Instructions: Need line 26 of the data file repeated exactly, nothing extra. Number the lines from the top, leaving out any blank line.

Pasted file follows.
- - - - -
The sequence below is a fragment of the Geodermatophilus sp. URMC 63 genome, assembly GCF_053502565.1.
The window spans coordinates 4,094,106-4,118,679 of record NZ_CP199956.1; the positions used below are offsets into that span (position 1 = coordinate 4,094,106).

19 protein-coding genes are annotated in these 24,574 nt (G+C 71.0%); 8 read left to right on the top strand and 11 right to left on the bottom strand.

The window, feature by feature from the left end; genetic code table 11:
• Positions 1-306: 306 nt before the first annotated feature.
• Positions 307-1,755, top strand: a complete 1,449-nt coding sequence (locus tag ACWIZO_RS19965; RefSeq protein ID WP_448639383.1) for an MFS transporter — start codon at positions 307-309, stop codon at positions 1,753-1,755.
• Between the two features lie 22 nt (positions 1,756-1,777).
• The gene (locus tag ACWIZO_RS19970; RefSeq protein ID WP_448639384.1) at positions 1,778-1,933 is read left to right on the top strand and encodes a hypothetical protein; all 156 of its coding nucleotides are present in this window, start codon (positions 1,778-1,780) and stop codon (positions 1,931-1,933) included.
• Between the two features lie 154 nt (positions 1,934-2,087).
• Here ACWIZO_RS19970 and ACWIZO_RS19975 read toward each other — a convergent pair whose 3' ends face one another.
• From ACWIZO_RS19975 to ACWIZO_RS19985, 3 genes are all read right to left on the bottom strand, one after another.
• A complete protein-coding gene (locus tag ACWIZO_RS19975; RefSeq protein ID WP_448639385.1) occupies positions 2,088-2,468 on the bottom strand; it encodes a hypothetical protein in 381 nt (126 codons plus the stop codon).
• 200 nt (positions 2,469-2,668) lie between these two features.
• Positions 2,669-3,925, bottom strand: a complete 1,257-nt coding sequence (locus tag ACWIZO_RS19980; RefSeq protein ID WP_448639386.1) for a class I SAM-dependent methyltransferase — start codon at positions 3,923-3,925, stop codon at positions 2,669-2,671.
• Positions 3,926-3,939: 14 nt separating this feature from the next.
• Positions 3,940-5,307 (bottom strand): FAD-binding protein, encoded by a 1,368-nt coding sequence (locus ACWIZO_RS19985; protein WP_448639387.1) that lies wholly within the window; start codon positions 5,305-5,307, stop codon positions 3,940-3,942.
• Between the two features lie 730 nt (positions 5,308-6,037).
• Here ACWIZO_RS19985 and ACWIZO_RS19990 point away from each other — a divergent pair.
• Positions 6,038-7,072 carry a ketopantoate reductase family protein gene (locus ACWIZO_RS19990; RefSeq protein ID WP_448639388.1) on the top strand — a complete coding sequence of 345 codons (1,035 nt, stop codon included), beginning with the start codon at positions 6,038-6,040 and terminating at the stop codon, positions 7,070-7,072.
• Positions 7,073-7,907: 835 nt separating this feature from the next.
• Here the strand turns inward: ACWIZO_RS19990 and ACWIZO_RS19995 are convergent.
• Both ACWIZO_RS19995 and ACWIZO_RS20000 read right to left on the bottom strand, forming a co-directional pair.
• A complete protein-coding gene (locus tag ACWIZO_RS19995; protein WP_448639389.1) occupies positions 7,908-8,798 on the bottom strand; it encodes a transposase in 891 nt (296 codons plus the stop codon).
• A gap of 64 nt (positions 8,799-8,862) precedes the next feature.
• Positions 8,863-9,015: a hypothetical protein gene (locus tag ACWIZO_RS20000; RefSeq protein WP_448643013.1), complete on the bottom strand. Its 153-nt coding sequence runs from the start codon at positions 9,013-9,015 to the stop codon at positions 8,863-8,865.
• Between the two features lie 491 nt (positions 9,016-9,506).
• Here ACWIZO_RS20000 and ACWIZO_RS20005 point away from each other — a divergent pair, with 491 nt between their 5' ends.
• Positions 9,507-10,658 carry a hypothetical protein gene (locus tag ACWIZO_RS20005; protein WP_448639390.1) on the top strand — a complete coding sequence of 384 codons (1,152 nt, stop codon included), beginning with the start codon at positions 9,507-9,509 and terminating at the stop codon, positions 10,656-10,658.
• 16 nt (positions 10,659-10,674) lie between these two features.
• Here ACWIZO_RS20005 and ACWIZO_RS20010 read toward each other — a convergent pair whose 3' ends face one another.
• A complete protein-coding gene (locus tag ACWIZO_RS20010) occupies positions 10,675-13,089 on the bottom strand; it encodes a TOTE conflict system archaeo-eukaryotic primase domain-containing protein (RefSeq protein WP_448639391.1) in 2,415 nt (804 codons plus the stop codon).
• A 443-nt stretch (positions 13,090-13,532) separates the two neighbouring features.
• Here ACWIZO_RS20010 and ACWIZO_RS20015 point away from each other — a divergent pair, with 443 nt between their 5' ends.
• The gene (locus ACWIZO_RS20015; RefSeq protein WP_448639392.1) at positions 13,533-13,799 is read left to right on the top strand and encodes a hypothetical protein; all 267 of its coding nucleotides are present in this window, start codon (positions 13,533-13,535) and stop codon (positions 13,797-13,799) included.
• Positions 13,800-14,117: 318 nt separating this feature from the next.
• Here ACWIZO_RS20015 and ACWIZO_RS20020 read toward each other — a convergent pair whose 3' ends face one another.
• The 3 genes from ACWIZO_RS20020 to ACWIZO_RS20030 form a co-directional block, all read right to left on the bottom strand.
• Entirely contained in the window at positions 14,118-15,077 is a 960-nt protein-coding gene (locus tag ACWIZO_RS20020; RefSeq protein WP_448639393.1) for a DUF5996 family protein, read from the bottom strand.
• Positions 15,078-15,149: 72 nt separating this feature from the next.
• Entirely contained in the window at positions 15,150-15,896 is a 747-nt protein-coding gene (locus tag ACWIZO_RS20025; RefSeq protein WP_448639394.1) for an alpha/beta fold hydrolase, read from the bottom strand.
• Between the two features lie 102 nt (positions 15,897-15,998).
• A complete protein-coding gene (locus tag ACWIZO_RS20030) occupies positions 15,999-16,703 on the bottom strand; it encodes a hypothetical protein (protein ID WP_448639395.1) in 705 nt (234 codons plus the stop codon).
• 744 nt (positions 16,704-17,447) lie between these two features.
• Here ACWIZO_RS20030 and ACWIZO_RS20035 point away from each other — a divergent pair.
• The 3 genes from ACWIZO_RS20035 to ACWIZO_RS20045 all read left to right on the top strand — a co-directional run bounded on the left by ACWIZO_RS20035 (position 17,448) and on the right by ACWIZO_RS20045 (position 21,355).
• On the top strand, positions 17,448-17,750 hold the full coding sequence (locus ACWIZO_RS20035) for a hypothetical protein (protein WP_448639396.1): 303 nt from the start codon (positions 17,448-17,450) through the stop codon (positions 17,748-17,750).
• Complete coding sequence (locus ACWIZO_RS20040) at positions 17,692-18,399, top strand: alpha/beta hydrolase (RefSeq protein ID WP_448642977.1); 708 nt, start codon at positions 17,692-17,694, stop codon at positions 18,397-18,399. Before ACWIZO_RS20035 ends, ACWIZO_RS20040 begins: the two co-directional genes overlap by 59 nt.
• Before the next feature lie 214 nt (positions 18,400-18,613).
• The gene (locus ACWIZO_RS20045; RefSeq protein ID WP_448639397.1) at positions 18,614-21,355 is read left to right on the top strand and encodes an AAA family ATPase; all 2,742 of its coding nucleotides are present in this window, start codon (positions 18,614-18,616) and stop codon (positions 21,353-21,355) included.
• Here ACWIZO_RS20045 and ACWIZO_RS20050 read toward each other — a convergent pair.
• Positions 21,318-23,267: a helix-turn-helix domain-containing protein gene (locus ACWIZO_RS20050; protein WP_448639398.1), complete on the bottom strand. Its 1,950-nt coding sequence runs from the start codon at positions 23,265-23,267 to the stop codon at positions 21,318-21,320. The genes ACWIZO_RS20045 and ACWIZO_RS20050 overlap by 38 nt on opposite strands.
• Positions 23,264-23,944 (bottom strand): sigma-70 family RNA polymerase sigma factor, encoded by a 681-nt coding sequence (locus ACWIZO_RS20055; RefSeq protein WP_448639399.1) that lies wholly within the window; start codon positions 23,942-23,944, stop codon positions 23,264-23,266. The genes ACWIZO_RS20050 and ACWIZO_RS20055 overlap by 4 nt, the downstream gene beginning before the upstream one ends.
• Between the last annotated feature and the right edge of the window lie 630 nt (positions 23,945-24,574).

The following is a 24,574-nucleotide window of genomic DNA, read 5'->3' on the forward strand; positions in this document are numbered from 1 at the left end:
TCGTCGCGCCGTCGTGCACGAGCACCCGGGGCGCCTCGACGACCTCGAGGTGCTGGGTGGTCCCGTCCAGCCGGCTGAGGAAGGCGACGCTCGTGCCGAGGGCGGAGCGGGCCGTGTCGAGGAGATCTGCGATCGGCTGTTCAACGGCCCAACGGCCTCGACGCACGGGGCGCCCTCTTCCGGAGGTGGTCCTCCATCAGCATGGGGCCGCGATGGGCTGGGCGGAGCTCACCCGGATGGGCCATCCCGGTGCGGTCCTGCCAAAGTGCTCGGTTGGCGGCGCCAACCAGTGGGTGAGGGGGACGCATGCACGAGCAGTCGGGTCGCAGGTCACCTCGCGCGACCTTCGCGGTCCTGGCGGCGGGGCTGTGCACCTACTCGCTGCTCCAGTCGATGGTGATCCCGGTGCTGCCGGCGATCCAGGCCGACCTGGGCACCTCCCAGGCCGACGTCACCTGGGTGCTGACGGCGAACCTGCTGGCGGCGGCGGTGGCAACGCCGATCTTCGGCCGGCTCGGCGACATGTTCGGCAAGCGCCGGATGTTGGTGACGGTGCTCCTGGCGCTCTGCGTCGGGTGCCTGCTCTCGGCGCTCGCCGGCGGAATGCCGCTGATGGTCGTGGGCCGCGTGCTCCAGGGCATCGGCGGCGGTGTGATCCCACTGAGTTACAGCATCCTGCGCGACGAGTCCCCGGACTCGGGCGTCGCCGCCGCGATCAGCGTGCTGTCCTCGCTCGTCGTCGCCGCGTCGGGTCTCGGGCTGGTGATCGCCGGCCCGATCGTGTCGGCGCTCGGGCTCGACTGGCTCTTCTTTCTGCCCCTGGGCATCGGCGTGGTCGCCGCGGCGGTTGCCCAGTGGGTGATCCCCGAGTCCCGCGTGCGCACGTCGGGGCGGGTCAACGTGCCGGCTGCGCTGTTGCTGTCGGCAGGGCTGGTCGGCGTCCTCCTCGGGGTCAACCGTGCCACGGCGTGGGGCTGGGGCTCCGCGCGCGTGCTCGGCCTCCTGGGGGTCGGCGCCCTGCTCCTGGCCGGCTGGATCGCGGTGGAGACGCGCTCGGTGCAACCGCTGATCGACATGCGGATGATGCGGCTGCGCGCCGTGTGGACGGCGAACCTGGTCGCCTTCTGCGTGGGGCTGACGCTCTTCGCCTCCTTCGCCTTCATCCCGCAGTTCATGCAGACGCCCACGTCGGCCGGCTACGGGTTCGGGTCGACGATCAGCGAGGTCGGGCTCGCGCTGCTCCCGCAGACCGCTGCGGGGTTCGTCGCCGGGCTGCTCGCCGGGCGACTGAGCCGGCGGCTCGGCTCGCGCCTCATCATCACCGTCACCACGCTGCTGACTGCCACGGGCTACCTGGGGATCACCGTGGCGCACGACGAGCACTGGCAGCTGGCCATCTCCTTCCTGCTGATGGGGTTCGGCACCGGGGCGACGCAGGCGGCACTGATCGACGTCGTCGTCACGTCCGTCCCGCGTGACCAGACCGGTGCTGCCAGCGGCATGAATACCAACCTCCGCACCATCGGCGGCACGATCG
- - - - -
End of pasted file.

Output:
• Between the two features lie 491 nt (positions 9,016-9,506).